This latter hypothesis – hormone residues in beef cattle – is intriguing and alarming. Unfortunately, the authors do not expand on the policy implications. The topic is certainly political and has huge implications for all women (and men) consuming red meat in the United States. Studies from international contexts with different cattle industry regulations would be useful for comparison with this study in the American context.

The risk associated with eating red meat appeared to be the highest among women who took oral contraceptive pills. Adolescence appeared to be a critical time period in life where the effects of eating red meat were the strongest. How do we explain these results, given that several breast cancer risk factors are hormonal in nature, or thought to act through hormonal pathways? Whether hormone residues or some other factor related to the meat is the culprit, some kind of biological interaction appears to be occurring between red meat and sex hormones.

Given the ubiquitous consumption of red meat and oral contraceptive pills, these issues demand attention.


1)   Farvid MS, Cho E, Chen WY, Eliassen AH, Willett WC. Dietary protein sources in early adulthood and breast cancer incidence: prospective cohort study. BMJ 2014;348:g3437

2)   Harvard School of Public Health. News: Red meat consumption and breast cancer risk. (accessed 5 November 2014).

3)   Farvid MS, Cho E, Chen WY, Eliassen AH, Willett WC. Adolescent meat intake and breast cancer risk. Int J Cancer 2014; Published Online First 15 September 2014: doi: 10.1002/ijc.29218

Category: Cancer, Epidemiology, Food industry, Industry, Infectious disease, Nutrition | Tagged , , , , , | Leave a comment

Guest Post: Public health agencies should prioritize public health based on evidence, not fear

The Editorial: The complexity of health requires an expansion of the areas covered by public health agencies

Ed note: This post comes to us from our PLOS Blogs friend Dr Travis Saunders. Travis Saunders has a PhD in Human Kinetics at the University of Ottawa. His research focuses on the health impact of physical activity and sedentary behaviour. He blogs regularly about both on his blog, Obesity Panacea.

I came across an editorial in Maclean’s this weekend which was both surprising and disappointing (and at times condescending). The gist of the editorial was that public health agencies like the World Health Organization (WHO), Centers for Disease Control and Prevention, and Public Health Agency of Canada, should focus on infectious diseases (Ebola, smallpox, SARS, etc), rather than chronic diseases (heart disease, diabetes, cancer, etc).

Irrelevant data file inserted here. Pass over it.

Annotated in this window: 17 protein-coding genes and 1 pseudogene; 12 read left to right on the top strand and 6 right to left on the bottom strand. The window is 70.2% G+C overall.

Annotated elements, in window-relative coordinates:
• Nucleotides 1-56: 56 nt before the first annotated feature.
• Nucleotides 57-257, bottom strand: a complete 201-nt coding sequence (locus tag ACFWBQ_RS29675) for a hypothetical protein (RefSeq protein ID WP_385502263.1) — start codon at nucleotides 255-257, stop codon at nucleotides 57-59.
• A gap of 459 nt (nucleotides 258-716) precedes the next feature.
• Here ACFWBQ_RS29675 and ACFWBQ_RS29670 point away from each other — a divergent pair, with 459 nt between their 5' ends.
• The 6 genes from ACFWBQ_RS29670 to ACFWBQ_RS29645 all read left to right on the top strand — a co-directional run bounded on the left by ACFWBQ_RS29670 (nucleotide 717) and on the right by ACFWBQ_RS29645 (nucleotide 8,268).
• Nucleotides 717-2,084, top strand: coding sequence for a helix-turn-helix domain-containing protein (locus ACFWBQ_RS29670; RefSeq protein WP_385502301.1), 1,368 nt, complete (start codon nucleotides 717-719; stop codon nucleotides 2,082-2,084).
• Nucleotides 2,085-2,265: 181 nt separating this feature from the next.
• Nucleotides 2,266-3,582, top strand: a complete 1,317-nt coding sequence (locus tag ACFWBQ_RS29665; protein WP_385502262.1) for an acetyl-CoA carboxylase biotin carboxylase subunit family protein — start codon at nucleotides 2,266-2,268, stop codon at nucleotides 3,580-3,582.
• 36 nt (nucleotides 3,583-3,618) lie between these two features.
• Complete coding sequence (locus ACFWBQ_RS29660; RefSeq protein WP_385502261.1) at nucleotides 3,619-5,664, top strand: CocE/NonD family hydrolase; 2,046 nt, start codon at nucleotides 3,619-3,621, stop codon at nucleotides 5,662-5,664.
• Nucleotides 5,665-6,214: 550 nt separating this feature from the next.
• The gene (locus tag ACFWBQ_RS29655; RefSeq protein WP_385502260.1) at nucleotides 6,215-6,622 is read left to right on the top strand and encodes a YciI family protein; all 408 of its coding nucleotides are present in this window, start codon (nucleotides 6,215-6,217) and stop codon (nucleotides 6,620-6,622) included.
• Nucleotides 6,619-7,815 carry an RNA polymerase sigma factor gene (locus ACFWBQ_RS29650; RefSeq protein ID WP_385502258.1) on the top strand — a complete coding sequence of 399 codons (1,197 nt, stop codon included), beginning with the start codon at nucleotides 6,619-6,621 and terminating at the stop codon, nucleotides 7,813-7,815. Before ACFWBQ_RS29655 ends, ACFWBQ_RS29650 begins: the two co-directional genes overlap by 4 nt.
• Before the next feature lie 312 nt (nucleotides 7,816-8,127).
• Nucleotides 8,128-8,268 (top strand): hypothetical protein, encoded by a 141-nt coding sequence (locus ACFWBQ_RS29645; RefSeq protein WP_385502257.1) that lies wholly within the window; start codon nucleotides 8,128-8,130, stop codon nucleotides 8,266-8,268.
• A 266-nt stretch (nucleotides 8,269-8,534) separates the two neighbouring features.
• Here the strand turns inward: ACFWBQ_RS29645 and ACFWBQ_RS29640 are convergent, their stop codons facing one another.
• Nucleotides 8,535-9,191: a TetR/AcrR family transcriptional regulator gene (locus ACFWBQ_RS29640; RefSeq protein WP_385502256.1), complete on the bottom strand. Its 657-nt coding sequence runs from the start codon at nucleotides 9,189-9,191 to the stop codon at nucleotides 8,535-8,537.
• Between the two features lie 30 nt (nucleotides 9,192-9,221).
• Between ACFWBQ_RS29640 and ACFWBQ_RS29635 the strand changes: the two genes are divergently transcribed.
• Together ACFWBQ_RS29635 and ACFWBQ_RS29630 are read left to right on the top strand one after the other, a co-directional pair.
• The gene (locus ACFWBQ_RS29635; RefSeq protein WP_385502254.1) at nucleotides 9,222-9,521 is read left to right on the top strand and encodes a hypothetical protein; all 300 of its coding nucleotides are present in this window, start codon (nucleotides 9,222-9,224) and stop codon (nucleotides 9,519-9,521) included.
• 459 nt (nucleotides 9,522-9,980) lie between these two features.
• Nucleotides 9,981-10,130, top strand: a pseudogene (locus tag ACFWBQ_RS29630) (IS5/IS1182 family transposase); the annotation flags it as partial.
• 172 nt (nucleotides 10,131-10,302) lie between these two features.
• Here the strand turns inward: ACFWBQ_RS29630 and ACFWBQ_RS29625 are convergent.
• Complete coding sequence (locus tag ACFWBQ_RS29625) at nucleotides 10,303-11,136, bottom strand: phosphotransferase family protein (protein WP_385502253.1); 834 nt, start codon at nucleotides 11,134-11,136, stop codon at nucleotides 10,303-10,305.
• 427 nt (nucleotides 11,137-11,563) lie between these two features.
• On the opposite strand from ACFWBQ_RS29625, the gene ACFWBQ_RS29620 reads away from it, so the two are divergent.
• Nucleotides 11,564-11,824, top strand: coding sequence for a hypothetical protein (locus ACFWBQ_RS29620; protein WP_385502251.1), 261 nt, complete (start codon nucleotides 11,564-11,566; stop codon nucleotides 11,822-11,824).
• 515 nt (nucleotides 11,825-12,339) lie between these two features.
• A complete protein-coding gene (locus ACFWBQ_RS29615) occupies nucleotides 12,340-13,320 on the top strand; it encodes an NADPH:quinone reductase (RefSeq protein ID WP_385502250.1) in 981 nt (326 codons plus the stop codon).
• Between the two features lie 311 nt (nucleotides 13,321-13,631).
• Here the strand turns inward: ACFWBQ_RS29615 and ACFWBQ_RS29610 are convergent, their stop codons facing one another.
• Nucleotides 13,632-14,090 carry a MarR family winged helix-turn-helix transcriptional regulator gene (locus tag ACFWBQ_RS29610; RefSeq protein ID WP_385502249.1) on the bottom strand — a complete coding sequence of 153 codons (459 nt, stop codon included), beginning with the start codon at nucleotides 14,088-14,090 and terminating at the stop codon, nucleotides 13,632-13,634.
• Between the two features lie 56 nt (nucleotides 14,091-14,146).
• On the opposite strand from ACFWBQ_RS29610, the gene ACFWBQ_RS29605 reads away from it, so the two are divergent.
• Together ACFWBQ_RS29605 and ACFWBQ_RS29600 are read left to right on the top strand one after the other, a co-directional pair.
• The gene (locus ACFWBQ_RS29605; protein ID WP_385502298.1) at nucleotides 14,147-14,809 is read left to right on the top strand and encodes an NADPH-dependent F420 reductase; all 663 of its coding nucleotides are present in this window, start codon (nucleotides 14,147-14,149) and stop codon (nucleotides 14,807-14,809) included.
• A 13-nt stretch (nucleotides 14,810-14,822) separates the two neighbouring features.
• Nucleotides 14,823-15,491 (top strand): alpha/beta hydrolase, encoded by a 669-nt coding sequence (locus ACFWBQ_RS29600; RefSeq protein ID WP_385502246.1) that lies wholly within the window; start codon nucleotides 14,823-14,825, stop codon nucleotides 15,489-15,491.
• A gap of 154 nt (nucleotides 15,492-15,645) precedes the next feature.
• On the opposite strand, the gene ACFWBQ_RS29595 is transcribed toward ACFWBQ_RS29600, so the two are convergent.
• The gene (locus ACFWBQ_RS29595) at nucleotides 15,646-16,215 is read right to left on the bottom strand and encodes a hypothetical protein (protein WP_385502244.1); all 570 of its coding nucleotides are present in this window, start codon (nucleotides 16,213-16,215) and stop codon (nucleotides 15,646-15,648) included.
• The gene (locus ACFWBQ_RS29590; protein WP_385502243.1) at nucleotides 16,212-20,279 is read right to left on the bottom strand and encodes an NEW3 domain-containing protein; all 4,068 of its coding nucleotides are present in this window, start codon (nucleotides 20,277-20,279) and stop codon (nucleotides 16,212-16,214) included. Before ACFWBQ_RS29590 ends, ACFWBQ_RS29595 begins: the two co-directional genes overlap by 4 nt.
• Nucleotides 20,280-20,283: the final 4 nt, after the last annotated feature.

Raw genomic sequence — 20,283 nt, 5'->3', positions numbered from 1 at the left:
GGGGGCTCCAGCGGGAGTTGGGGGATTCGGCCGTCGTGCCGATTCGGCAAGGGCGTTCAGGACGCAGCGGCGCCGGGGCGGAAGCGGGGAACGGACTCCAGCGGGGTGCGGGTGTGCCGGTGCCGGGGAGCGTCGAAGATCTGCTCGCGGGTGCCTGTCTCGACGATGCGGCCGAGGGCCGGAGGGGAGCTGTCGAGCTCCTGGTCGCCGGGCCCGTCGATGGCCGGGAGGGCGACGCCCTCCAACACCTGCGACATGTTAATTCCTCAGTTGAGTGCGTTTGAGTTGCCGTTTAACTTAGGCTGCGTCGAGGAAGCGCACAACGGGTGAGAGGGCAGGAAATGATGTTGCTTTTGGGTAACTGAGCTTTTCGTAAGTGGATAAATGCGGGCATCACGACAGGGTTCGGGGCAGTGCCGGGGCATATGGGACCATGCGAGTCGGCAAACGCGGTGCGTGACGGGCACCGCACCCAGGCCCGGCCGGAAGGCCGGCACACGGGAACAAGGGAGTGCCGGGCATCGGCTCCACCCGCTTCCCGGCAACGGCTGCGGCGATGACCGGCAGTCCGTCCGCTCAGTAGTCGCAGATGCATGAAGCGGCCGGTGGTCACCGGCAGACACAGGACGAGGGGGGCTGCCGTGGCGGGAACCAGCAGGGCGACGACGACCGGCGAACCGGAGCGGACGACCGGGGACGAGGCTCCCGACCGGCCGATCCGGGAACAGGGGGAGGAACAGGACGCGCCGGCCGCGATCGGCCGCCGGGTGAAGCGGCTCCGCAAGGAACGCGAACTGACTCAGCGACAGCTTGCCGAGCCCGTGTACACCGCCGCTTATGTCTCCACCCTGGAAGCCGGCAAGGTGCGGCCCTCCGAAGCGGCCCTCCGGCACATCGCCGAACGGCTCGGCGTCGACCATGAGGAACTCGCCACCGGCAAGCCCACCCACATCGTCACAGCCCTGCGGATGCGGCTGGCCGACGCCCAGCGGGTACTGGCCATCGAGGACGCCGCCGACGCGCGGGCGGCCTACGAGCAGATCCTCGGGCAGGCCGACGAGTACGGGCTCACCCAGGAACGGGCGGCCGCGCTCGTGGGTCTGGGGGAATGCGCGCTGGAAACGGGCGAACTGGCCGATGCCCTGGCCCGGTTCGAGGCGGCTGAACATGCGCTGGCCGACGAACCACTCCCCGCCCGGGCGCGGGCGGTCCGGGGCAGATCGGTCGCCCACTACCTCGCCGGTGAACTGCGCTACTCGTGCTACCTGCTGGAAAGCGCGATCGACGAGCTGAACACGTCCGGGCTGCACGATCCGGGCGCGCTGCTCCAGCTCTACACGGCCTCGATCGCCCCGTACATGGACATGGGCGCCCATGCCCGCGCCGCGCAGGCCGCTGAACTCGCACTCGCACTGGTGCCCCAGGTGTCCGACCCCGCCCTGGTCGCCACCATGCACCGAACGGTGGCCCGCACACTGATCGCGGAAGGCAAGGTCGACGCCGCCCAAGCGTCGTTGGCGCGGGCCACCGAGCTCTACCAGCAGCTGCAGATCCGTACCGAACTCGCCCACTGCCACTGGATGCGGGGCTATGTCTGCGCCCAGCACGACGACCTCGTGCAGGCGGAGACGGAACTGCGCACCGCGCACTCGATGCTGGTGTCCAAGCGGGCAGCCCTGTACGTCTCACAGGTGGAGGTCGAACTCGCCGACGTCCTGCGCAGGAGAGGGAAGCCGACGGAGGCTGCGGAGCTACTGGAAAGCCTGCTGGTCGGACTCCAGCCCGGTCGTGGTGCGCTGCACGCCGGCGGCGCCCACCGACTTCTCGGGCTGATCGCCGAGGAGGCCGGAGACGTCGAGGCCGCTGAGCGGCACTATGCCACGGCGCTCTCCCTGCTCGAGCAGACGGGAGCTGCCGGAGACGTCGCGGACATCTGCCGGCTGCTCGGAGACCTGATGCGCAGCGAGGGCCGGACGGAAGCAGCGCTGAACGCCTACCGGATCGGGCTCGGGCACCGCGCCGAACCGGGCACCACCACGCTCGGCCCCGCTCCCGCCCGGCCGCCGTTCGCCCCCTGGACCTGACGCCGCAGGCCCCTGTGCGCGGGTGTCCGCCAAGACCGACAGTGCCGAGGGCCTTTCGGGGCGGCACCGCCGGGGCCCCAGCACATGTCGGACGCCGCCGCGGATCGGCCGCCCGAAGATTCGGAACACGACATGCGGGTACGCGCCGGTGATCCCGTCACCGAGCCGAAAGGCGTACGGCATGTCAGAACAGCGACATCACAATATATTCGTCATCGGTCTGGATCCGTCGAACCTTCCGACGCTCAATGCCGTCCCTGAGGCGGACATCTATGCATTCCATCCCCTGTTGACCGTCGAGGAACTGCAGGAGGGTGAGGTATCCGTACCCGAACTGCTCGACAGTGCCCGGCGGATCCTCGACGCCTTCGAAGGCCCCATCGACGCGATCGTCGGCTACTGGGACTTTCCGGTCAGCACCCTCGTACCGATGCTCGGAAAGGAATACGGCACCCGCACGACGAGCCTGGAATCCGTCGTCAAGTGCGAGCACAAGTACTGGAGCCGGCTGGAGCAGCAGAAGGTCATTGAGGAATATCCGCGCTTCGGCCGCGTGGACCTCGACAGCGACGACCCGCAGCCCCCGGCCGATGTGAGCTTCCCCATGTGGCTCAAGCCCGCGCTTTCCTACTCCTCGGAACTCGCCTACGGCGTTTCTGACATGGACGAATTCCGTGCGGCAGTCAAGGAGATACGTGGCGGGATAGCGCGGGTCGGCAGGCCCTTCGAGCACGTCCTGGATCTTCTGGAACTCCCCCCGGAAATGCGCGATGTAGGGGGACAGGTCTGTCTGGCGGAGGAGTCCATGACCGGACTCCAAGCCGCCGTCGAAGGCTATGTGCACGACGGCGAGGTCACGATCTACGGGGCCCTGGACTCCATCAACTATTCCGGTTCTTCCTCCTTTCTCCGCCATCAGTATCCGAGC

I like Maclean’s, and read it regularly. In fact, I was disappointed specifically because their science and medical coverage is so consistently excellent. The now-retired Science-Ish column, written by current Vox contributor and Knight Science Journalism Fellow Julia Belluz, was a fantastic model of high profile science/medical communication. Health feature writer Kate Lunau is also great. Everything I know about Polish democracy, I owe to Maclean’s political writer Paul Wells. So while Maclean’s is typically a great, evidence-based read, this editorial was neither.

Let me begin by saying that I’ve been appalled at how slow the response to the Ebola epidemic has been. Before I get to the editorial, I would like to urge everyone to consider donating to Medecins sans Frontieres, who are coordinating much of the Ebola response. There’s no question this is an important health issue that demands attention. However, I fail to see how prioritizing focus on infectious diseases over the long term at the expense of chronic disease will improve health (especially in developed nations).

Ok, now to my complaints. Below are my arguments, along with excerpts from the editorial (emphasis mine throughout).

Ebola vs cigarettes

From the editorial:

More than 4,500 Africans have died of Ebola to date. The number of new infections is doubling every month. Health facilities in hot-zone countries Guinea, Liberia and Sierra Leone are overwhelmed and understaffed. And while Canada has so far been lucky in avoiding infection, on Sunday, U.S. President Barack Obama mustered the Pentagon into the fight after the botched response by civilian authorities left the American public nervous. Meanwhile, the head of the World Health Organization (WHO)—the UN body meant to provide leadership during international health emergencies—has bigger things on her mind.

Last week, as the Ebola crisis deepened, the director-general of the WHO, Margaret Chan, was in Moscow hosting a conference on tobacco control. “Yes, Ebola is truly an issue of international concern,” she told the Wall Street Journal. “But tobacco—if we put the evidence on the table—tobacco control is still the most cost-effective and efficient way of reducing unnecessary diseases and deaths arising from using such harmful products.” The conference concluded with an agreement on the necessity for ever-higher tobacco taxes. (Canada and the U.S. boycotted the assembly because of sanctions against Russia.)